At some point every year, Summer gives way to Winter. On the meteorological calendar, the four seasons are broken up into four fairly even periods of time, convenient for data collection but not necessarily based on actual nature. On that calendar, Fall began on September 1. Happy Meteorological Fall.
Based on nature’s calendar, Fall begins three weeks later, on September 22. A kind of cosmic explanation is that at exactly 1:20 PM our time on that day, the Sun’s center will pass through Earth’s celestial equator. Maybe a more practical way to look at it is that on that day, the Autumnal Equinox, the hours of daylight and darkness will be equal. After that, in our part of the world, the daylight hours will become fewer each day. Less sunlight means eventually cooler temperatures. So maybe the most practical way to look at September 22 is that it’s time to get ready for Winter.
Around here, average September high temperatures start off in the upper 70s F, but by the end of September, they are in the mid-60s. More critical for growers, nighttime lows average in the mid-30s by the end of September. But don’t let averages fool you; about half the time, things are above average, and about half the time, they are below. If you know your land, you know when frost is likely to begin at your particular elevation and geographical situation, and you probably know how to fend the impact off and extend the growing season as long as you dare. Some of us in Teton Valley have already seen frosty mornings. My pumpkin leaves are showing their displeasure with that as we speak. Fall is row cover time.
So what’s ahead for this Fall? NOAA’s Climate Prediction Center is calling for a warmer and drier than average September for us, and the same is predicted for the rest of our Fall. But at the same time, one important indicator of winter weather trends, sea surface temperatures in the equatorial Pacific Ocean, are indicating that our dry conditions may come to an end later in the Fall and through the Winter. A La Niña weather pattern has a good chance of setting up, which brings us a better chance of winter snow than usual. The CPC has issued a La Niña Watch, and those hoping to avoid a multi-year drought, along with winter sports enthusiasts, are really rooting for the little girl to grow and achieve.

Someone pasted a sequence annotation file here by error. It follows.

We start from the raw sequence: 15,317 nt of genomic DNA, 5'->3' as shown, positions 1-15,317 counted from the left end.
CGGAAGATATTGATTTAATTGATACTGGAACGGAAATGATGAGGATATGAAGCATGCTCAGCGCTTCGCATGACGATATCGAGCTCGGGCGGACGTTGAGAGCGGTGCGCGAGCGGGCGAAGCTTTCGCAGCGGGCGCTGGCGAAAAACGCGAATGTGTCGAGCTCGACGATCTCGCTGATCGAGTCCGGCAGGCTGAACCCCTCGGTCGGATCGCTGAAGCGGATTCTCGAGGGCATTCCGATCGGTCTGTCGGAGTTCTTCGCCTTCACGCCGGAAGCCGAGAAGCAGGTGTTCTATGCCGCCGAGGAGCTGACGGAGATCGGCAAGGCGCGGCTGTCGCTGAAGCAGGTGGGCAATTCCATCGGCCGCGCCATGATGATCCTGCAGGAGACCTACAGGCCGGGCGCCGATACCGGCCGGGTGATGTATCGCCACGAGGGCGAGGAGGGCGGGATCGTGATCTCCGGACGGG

The El Niño, La Niña cycle (El Niño Southern Oscillation, or ENSO for short) is an important indicator of oncoming weather patterns all over North America, but it is not the beginning and the end. Mother Nature has other tricks up her sleeve that we haven’t even recognized yet. So even if and when La Niña develops, we will still need to keep a close watch on that mountain snowpack this Winter before we breathe a sigh of relief about an extended drought. We’ll be following Fall and Winter closely on the Teton Valley Weather Facebook page where you and your neighbors can let us know what’s happening in your own back yards, first frosty cabbages and all.